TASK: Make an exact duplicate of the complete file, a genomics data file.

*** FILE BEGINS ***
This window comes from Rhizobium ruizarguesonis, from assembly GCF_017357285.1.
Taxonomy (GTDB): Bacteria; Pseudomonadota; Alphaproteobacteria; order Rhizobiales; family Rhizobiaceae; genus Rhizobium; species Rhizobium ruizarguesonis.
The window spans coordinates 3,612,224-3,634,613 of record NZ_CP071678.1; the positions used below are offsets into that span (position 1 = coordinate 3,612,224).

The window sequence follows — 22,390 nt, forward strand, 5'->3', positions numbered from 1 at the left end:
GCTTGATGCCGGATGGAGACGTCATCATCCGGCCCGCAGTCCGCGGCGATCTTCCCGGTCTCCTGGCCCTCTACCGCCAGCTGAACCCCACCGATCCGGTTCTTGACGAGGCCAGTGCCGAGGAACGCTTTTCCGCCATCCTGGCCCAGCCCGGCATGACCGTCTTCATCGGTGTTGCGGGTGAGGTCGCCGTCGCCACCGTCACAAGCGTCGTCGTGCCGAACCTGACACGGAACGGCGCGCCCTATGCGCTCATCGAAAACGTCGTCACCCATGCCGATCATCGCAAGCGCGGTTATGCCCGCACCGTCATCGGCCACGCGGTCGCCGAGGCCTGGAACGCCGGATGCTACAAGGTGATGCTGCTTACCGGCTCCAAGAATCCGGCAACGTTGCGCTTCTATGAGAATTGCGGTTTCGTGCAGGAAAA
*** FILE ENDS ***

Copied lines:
This window comes from Rhizobium ruizarguesonis, from assembly GCF_017357285.1.
Taxonomy (GTDB): Bacteria; Pseudomonadota; Alphaproteobacteria; order Rhizobiales; family Rhizobiaceae; genus Rhizobium; species Rhizobium ruizarguesonis.
The window spans coordinates 3,612,224-3,634,613 of record NZ_CP071678.1; the positions used below are offsets into that span (position 1 = coordinate 3,612,224).

The window sequence follows — 22,390 nt, forward strand, 5'->3', positions numbered from 1 at the left end:
GCTTGATGCCGGATGGAGACGTCATCATCCGGCCCGCAGTCCGCGGCGATCTTCCCGGTCTCCTGGCCCTCTACCGCCAGCTGAACCCCACCGATCCGGTTCTTGACGAGGCCAGTGCCGAGGAACGCTTTTCCGCCATCCTGGCCCAGCCCGGCATGACCGTCTTCATCGGTGTTGCGGGTGAGGTCGCCGTCGCCACCGTCACAAGCGTCGTCGTGCCGAACCTGACACGGAACGGCGCGCCCTATGCGCTCATCGAAAACGTCGTCACCCATGCCGATCATCGCAAGCGCGGTTATGCCCGCACCGTCATCGGCCACGCGGTCGCCGAGGCCTGGAACGCCGGATGCTACAAGGTGATGCTGCTTACCGGCTCCAAGAATCCGGCAACGTTGCGCTTCTATGAGAATTGCGGTTTCGTGCAGGAAAA